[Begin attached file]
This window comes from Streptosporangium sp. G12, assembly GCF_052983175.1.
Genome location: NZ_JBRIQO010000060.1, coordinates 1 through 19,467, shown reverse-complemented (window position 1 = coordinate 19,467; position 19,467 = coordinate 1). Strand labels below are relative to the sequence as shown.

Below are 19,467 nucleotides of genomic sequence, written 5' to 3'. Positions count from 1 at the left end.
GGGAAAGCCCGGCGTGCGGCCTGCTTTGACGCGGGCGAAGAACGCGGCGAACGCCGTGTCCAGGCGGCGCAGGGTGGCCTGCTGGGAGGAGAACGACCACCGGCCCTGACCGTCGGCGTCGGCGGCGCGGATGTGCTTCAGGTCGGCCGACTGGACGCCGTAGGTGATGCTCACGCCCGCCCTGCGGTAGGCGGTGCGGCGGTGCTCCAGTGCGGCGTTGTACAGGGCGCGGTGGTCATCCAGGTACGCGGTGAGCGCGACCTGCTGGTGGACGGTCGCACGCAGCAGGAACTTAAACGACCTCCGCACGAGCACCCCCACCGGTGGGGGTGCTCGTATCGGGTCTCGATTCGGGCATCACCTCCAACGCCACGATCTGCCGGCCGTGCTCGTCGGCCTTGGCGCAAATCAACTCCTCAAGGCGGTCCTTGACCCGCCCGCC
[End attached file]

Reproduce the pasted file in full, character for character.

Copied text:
This window comes from Streptosporangium sp. G12, assembly GCF_052983175.1.
Genome location: NZ_JBRIQO010000060.1, coordinates 1 through 19,467, shown reverse-complemented (window position 1 = coordinate 19,467; position 19,467 = coordinate 1). Strand labels below are relative to the sequence as shown.

Below are 19,467 nucleotides of genomic sequence, written 5' to 3'. Positions count from 1 at the left end.
GGGAAAGCCCGGCGTGCGGCCTGCTTTGACGCGGGCGAAGAACGCGGCGAACGCCGTGTCCAGGCGGCGCAGGGTGGCCTGCTGGGAGGAGAACGACCACCGGCCCTGACCGTCGGCGTCGGCGGCGCGGATGTGCTTCAGGTCGGCCGACTGGACGCCGTAGGTGATGCTCACGCCCGCCCTGCGGTAGGCGGTGCGGCGGTGCTCCAGTGCGGCGTTGTACAGGGCGCGGTGGTCATCCAGGTACGCGGTGAGCGCGACCTGCTGGTGGACGGTCGCACGCAGCAGGAACTTAAACGACCTCCGCACGAGCACCCCCACCGGTGGGGGTGCTCGTATCGGGTCTCGATTCGGGCATCACCTCCAACGCCACGATCTGCCGGCCGTGCTCGTCGGCCTTGGCGCAAATCAACTCCTCAAGGCGGTCCTTGACCCGCCCGCC